Virtual Lookups and The Customer Data Type

JE

Josh Elster

04/13/2017

A colleague of mine was working with a customer authoring rules using irX for Dynamics® and irAuthor. I’ve taken the liberty of almost entirely fictionalizing the details, this isn’t a verbatim account of our discussion.

He wondered, “Are the virtual lookup entities in CRM dynamics based on the Rule App Entity context you are in? I always thought lookups in CRM point at a specific instance of an Entity but when I add a Customer field and look at the schema source it says ‘Virtual Lookup’! Oh yeah, and what’s with this ‘CustomerLookup’ entity that gets added to my rule app? It seems shifty.”

He also noted that this ‘CustomerLookup’ character pointed at a CRM field called customerid. But that its’ Account and Contact fields were backed by a “Microsoft Dynamics® CRM: Virtual Lookup Entity”. He called shenanigans, exclaiming how its’ shifty nature was confirmed by the internal schema source of the CustomerLookup entity and that he would shortly clear the CustomerLookup and its’ Virtual Lookup Entity scourge from the rule app. Better judgement prevailed though, and he decided to ask me about it first before taking action.

In a lot of ways, he’s absolutely right. CustomerLookup is indeed a shifty creature, but it’s really only shifty because it’s an abstraction covering up a rather cumbersome (and therefore error-prone) way of writing rules using some CRM attribute (field) data types.

Take the Case built-in CRM Entity. It has a Customer field that refers to either an Account or a Contact. This makes sense if you think about it. Support could open a Case to track an interaction with a Contact. After investigating, Support determines that a follow-up would be needed with the Product Manager and Sales, so they open a separate Case, but this time they set the Customer field of the Case to the Customer’s Account entity. If we were to state the data hierarchy it might be something like this:

  • An Account has one or more Contacts
  • An Account may have a Parent Account; Accounts may have one or more child Accounts
  • An Account may have one or more Cases
    • A Case has a Contact
    • If the Customer is an Account, the Contact must be present in the Account’s Contacts collection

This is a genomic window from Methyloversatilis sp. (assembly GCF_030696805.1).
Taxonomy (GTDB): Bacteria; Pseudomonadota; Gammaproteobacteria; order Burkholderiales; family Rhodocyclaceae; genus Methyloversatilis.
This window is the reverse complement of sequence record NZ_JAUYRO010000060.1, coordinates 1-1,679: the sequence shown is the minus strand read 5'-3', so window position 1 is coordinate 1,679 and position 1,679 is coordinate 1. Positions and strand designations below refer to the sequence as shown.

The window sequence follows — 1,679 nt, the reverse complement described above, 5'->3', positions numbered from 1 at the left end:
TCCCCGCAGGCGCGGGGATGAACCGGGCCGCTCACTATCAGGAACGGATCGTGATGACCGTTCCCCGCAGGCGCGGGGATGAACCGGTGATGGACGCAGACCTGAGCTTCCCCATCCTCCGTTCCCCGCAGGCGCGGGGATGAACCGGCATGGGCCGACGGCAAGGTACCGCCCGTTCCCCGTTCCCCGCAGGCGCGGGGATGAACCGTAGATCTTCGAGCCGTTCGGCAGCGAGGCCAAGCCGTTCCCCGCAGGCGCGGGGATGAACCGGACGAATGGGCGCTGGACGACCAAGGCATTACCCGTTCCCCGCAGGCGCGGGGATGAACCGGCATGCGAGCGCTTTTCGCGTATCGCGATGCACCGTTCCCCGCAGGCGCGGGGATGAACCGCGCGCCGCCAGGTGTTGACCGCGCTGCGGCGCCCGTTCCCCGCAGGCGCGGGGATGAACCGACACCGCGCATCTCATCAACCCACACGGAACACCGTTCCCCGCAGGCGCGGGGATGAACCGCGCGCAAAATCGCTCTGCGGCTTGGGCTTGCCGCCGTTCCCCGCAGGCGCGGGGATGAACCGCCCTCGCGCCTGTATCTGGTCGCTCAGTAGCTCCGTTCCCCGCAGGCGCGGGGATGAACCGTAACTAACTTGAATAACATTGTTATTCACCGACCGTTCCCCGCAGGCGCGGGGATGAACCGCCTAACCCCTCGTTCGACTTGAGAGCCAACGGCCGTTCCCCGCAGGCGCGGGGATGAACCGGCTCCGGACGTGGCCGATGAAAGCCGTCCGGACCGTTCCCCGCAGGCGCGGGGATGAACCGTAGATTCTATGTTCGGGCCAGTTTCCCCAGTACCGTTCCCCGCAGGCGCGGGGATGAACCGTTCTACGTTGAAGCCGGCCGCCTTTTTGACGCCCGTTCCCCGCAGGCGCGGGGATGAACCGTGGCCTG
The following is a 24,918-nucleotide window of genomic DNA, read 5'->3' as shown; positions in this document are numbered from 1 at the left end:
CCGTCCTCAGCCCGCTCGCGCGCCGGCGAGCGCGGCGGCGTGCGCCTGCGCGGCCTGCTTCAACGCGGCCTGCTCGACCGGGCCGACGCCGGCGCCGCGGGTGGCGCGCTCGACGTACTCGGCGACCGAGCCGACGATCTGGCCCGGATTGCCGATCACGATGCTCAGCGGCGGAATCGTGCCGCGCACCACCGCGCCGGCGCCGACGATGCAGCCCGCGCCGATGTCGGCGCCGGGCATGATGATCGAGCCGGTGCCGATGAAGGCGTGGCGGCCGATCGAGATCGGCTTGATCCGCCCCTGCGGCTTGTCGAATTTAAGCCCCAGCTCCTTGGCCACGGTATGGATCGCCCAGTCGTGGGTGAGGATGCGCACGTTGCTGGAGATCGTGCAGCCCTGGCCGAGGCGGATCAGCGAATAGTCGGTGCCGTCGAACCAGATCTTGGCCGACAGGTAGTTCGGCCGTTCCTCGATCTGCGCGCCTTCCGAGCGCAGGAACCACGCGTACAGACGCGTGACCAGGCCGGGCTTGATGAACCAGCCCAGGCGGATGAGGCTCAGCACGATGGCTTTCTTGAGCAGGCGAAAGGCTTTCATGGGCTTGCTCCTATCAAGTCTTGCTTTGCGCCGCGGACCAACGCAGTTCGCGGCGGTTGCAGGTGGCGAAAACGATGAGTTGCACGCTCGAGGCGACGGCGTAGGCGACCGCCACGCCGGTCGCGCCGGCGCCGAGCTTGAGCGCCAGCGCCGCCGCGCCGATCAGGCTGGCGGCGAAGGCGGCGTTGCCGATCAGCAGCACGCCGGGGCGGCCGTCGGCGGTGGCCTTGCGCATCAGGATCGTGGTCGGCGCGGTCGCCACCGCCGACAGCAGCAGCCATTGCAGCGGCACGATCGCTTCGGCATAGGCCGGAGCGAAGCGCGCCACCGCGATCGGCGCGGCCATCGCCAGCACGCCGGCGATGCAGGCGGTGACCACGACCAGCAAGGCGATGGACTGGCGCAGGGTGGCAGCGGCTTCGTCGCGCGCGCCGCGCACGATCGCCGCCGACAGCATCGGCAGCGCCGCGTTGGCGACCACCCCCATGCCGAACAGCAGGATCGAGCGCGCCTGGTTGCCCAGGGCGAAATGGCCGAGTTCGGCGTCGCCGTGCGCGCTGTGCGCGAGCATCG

• If the Customer is a Contact, the Contact field must be blank (null)
    • A Case has a Customer
    • The Customer will refer to EITHER an Account OR a Contact record
    • The Customer MAY refer to the Case’s Contact but is not obligated to do so

Everything above we can map pretty much 1:1 with our rule app shcema, up until we get to “If the Customer is a…”.  There, it seems as if we are stuck because InRule doesn’t natively support inheritance and polymorphic behavior in entity schemas* So how then do we express this type of field that can be one type OR another? Enter the Virtual Lookup Entity.

The Virtual Lookup Entity has a single purpose in life, and that purpose is to provide a way at design-time to disambiguate and more importantly, write validatable rules against these types of objects. In order to be able to do this, it takes the approach of using an attribute (field) flag to signal what type of Entity the attribute refers to (Account or Contact). Going back to our original question, we can answer this now by saying that the CustomerLookup entity is a wrapper for the Virtual Lookup Entity, which in turn is a pointer to a record that may or may not exist within Dynamics at rule execution time.

The last statement there is the key to understanding the overall role of these Virtual Lookup Entities. The concept is used in other places of the InRule Dynamics Integration framework, such as when creating a new entity record and associating it to an existing one. Under the hood, the framework puts in a placeholder Virtual Lookup Entity so that when the set of commands to issue to CRM are compiled and collated, records are created and updated in the proper order.

Now that the Customer data type is available for custom entities (as of Dynamics 2016 Update 1/SP1), more and more folks want to make use of it in their data models and in their rules. For rules authors, there’s no special need to add and set any ID’s of records and such – just write rules the way you’re used to writing them and let the framework handle all the heavy lifting. When you want to determine what type of record a Customer is, you should check the CustomerType property; it will tell you directly ‘Account’ or ‘Contact’. Similarly, if you are creating a new Customer entity, make sure to set its’ CustomerType field to the appropriate value of either Account or Contact. Checking one or the other for null isn’t a good approach because it’s possible that both are null, and it’s likely you still want to treat the field as one type or the other.

 

This isn’t strictly true, because you can certainly bind and reference a .NET assembly containing a rich object hierarchy, but because of the limitations and risks of that approach it’s true enough for this discussion

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